• AP online: $4 million in one-time savings from unspent prior-year funding for the UC College Preparatory Initiative, which provides online Advanced Placement coursework.
  • Unallocated reduction: A $19 million unspecified reduction, which the UC administration proposes to address through a $135 spring student fee increase and additional increases for professional school students. (Details on student fees are provided below.)

All of the governor's mid-year budget proposals are available at http://www.dof.ca.gov/HTML/BUD_DOCS/midyr02.pdf.

Previously enacted 2002-03 budget cuts

The cuts announced today for UC come on top of budget cuts already enacted during the budget process for 2002-03. The prior cuts include:

  • Research: A 10 percent, or $32 million, across-the-board budget reduction for state-funded research programs.
  • K-12 outreach: A net funding reduction of $7.6 million.
  • Teacher professional development: Elimination of $50.9 million for the California Professional Development Institutes for K-12 teachers - recognizing that the funds can potentially be replaced by new funding available to school districts - plus a $15.3 million reduction for the California Subject Matter Projects.
  • Core needs: A one-time reduction of $29 million for deferred maintenance, libraries, equipment, and instructional technology.
  • Internet2: A $10 million reduction for the Digital California Project.

In addition, the 2002-03 budget provided only 1.5 percent for merit increases for eligible faculty and staff, far less than what the university needs to stay competitive.

Even prior to these cuts, UC's state-funded budget was $237 million below what is called for in the Partnership, the agreement between UC and the Davis administration that outlines the university's minimum funding requirements.

Including the new mid-year cuts, UC's state-funded budget for 2002-03 would total $3.15 billion.

Spring 2003 student fees

To address the governor's $19 million unallocated reduction for this year, the UC administration will propose to the Board of Regents that mandatory systemwide student fees be increased $135 per quarter beginning with the spring 2003 term. In addition, student fees for professional school programs (medicine, law, business, dentistry, pharmacy, optometry, nursing, veterinary medicine, and theater/film/television) would increase by between $150 and $400 per quarter beginning in spring 2003 - in addition to the $135 systemwide increase - with the amounts varying by field.

At all campuses except UC Berkeley, the spring quarter begins in late March and student fee payments are due by mid-March. At UC Berkeley, the spring semester begins in January, but students would not have to pay the additional fees until mid-semester.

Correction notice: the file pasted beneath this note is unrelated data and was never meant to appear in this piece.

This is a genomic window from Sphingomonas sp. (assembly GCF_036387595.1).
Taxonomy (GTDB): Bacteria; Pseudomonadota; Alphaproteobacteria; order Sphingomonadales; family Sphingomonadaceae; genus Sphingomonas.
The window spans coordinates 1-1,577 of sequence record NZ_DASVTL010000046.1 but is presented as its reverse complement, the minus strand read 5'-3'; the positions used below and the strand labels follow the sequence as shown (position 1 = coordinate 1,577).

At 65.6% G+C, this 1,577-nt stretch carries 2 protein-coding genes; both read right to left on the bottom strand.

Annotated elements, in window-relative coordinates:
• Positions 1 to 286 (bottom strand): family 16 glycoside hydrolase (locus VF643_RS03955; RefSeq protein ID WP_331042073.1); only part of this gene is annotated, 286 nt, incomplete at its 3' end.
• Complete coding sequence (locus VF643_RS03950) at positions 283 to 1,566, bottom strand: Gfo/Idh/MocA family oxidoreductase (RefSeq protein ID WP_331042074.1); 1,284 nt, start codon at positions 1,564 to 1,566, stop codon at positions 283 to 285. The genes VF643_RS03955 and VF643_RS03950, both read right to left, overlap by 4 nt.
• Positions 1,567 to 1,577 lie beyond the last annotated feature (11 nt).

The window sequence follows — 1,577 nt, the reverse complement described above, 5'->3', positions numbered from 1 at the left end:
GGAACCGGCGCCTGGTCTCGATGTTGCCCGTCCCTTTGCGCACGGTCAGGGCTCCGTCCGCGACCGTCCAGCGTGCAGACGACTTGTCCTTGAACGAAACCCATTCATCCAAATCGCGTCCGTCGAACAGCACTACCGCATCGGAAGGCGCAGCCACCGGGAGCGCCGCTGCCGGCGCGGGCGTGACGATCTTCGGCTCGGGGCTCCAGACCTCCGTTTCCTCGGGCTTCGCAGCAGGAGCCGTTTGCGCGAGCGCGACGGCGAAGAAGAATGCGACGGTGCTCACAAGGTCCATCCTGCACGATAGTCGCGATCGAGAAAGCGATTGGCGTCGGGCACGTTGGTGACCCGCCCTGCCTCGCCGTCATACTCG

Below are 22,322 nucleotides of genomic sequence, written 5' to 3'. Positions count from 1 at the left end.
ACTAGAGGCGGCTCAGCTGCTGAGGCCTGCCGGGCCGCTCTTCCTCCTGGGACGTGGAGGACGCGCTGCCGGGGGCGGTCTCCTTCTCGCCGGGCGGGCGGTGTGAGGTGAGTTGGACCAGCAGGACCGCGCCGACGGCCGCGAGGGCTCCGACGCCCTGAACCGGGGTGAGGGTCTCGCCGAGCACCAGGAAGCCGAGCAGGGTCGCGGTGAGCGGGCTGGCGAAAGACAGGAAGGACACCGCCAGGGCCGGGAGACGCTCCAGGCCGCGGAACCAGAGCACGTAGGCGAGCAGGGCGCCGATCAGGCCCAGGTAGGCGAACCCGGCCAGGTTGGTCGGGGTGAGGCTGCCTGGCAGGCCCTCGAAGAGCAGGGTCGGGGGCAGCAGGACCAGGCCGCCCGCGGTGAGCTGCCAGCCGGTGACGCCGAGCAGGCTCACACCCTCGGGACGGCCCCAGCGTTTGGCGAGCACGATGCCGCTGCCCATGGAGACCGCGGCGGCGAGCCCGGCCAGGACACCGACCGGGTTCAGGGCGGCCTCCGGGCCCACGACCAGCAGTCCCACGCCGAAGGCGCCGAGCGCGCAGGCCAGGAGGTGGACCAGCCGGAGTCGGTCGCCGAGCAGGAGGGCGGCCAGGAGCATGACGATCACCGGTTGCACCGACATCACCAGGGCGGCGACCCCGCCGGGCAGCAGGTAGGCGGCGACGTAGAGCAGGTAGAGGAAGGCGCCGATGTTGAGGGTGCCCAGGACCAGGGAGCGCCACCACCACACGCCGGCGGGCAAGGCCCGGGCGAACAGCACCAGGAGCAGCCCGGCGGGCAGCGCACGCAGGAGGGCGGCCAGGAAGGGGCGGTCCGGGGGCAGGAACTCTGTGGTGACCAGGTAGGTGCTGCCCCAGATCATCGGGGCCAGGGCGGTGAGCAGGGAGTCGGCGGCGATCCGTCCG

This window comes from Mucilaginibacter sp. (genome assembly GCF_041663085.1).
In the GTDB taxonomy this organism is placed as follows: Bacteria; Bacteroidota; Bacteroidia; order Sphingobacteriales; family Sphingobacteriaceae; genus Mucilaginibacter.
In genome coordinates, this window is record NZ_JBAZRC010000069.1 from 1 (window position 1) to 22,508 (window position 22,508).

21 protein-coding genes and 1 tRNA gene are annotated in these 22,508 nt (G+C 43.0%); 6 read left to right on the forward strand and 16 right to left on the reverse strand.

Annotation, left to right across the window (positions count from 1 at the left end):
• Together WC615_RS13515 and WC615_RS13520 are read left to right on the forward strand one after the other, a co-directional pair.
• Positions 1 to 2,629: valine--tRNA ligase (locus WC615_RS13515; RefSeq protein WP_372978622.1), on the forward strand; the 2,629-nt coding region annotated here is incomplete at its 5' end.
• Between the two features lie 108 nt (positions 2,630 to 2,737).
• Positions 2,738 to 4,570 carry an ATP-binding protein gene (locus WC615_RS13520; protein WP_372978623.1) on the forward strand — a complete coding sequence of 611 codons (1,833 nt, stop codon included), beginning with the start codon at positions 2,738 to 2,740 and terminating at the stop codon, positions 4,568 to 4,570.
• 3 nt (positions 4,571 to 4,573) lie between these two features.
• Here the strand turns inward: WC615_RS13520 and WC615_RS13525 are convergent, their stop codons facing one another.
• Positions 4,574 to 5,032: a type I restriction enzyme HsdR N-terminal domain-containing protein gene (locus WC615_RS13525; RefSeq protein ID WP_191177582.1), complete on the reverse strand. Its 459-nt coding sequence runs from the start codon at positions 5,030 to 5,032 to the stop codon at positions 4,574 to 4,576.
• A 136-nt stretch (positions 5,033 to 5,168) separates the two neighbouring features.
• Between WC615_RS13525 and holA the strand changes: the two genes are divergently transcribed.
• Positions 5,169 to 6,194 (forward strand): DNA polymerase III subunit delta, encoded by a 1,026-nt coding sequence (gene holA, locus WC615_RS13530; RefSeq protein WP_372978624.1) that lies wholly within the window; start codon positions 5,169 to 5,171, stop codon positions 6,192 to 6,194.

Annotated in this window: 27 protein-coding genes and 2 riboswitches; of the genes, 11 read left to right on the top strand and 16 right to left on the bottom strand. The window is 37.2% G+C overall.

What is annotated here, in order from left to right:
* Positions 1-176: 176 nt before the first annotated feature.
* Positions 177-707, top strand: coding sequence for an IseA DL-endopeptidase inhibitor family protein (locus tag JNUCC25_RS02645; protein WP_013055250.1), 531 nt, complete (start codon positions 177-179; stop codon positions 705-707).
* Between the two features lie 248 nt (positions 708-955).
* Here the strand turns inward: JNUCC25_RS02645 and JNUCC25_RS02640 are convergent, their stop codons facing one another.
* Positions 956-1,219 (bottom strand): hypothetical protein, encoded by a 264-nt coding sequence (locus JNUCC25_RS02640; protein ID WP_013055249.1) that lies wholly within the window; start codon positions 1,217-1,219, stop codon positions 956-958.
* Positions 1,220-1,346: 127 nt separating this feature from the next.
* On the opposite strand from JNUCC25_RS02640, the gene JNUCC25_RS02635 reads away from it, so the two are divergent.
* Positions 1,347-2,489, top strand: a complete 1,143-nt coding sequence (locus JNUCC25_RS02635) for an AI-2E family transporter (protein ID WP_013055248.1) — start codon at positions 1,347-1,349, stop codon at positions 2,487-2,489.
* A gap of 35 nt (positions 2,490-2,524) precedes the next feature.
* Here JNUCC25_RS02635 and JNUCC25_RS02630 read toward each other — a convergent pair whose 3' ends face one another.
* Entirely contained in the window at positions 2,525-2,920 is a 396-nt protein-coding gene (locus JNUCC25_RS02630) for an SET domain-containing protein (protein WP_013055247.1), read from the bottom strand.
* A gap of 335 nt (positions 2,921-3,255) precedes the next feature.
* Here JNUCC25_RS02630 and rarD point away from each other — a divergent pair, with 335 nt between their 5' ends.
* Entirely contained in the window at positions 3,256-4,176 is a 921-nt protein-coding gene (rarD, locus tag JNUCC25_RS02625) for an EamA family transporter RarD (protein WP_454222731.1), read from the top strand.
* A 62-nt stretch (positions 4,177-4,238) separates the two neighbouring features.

One-third of the revenue raised by the fee increase would be sent directly to financial aid in order to mitigate the impact on lower-income students. Generally, students from families with annual incomes of $60,000 or less would not be impacted by the fee increase.

Mandatory systemwide student fees have not increased at UC since 1994-95; in fact, in the late 1990s they fell 10 percent for resident undergraduates and 5 percent for resident graduate academic students. Currently, full-year fees are $3,429 for resident undergraduates and $3,609 for resident graduate academic students. (Campus-based miscellaneous fees add to the total.)

Fee increases beyond the $135 increase are being proposed for the professional schools in recognition of the fact that fees for all of UC's professional school programs are now significantly lower than the average at comparable public universities. The differential ranges from $2,200 per year in nursing to $8,400 in medicine.

The proposed professional school fee increases, in addition to the $135 systemwide increase, are $150 in nursing and theater/film/television, $250 in pharmacy and optometry, $350 in veterinary medicine, and $400 in medicine, business, law, and dentistry. (All figures are per quarter.)

Student fee levels for the following year, 2003-04, will not be set until early 2003. Last month, the Regents approved a request for a state-funded budget increase of 9 percent in 2003-04, based on the Partnership Agreement. The budget request included either a 6.5 percent increase in mandatory systemwide fees and professional school fees next year or an equivalent amount of state funding. However, final fee levels are likely to differ based on the state's budget situation and the governor's January proposal.

A Q&A on UC student fees is available at http://www.ucop.edu/news/factsheets/2002/student_fees.pdf.